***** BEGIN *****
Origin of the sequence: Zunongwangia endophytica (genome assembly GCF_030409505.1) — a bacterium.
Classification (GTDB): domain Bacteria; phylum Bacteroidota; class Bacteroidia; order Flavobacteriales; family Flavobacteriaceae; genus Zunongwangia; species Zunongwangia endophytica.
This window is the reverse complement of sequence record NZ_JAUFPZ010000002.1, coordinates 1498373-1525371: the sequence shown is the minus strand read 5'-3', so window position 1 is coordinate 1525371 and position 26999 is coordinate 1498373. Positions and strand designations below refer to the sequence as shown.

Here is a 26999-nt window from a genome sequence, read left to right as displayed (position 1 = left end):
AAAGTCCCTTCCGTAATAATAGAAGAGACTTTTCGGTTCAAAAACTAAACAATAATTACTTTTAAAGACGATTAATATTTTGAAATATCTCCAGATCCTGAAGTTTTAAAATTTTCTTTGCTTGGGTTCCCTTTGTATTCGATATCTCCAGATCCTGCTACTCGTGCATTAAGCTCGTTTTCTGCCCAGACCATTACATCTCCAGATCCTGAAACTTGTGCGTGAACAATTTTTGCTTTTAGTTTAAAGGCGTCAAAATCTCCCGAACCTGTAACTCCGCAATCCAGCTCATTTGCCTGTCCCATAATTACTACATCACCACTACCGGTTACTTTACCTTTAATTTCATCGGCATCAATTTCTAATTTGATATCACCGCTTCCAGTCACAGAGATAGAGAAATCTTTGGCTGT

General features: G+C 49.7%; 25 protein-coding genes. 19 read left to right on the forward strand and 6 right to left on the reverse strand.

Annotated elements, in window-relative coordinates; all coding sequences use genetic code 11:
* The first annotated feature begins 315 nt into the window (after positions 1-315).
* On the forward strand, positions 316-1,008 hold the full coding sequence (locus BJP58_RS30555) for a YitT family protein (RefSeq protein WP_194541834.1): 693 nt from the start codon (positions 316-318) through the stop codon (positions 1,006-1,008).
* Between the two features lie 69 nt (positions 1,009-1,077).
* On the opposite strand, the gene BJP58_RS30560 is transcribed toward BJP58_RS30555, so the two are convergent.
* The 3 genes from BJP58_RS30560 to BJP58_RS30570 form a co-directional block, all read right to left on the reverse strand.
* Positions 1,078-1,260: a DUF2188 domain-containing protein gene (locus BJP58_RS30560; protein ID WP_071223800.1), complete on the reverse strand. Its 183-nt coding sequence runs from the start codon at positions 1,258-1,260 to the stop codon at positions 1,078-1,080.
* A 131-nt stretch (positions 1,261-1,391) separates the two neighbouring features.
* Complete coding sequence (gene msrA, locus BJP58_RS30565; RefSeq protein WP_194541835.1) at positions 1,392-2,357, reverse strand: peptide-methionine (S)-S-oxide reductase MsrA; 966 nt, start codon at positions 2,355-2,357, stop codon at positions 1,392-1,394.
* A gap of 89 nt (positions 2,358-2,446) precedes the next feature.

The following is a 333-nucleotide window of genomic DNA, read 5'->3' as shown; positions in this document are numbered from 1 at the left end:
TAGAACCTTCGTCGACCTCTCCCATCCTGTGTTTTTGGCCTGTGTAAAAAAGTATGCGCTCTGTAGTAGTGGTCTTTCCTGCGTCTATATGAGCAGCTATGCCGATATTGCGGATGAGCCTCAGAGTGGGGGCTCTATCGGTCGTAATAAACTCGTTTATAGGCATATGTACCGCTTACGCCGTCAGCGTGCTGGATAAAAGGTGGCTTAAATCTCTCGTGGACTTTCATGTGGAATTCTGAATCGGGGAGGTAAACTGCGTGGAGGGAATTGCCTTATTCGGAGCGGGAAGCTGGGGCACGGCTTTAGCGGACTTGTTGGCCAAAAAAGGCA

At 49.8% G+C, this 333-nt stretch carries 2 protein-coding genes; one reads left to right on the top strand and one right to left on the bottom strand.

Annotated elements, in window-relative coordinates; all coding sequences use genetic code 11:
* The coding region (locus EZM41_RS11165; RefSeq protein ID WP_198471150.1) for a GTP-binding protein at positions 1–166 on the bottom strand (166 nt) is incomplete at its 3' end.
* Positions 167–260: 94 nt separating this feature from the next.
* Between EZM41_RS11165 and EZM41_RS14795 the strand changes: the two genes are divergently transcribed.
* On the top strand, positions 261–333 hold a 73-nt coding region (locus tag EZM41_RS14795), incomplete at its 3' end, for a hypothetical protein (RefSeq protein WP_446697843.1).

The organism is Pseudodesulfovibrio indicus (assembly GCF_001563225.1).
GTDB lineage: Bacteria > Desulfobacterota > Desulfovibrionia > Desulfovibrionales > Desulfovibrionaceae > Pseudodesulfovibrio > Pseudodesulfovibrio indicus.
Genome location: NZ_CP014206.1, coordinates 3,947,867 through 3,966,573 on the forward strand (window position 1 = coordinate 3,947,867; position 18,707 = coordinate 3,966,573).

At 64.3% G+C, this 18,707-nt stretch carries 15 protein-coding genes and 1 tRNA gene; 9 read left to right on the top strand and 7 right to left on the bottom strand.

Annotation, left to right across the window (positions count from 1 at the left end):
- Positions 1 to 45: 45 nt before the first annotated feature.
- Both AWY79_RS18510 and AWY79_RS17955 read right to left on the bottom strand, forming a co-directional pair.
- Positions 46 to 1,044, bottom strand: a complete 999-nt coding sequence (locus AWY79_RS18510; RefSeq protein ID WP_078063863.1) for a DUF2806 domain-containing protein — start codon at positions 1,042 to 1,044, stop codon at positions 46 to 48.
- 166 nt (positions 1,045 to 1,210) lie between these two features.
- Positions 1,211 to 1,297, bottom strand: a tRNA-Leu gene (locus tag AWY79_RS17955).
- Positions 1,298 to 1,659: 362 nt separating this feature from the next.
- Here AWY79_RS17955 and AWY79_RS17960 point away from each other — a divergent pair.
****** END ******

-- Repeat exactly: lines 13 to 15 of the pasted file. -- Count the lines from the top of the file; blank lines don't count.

* Positions 1,078-1,260: a DUF2188 domain-containing protein gene (locus BJP58_RS30560; protein ID WP_071223800.1), complete on the reverse strand. Its 183-nt coding sequence runs from the start codon at positions 1,258-1,260 to the stop codon at positions 1,078-1,080.
* A 131-nt stretch (positions 1,261-1,391) separates the two neighbouring features.
* Complete coding sequence (gene msrA, locus BJP58_RS30565; RefSeq protein WP_194541835.1) at positions 1,392-2,357, reverse strand: peptide-methionine (S)-S-oxide reductase MsrA; 966 nt, start codon at positions 2,355-2,357, stop codon at positions 1,392-1,394.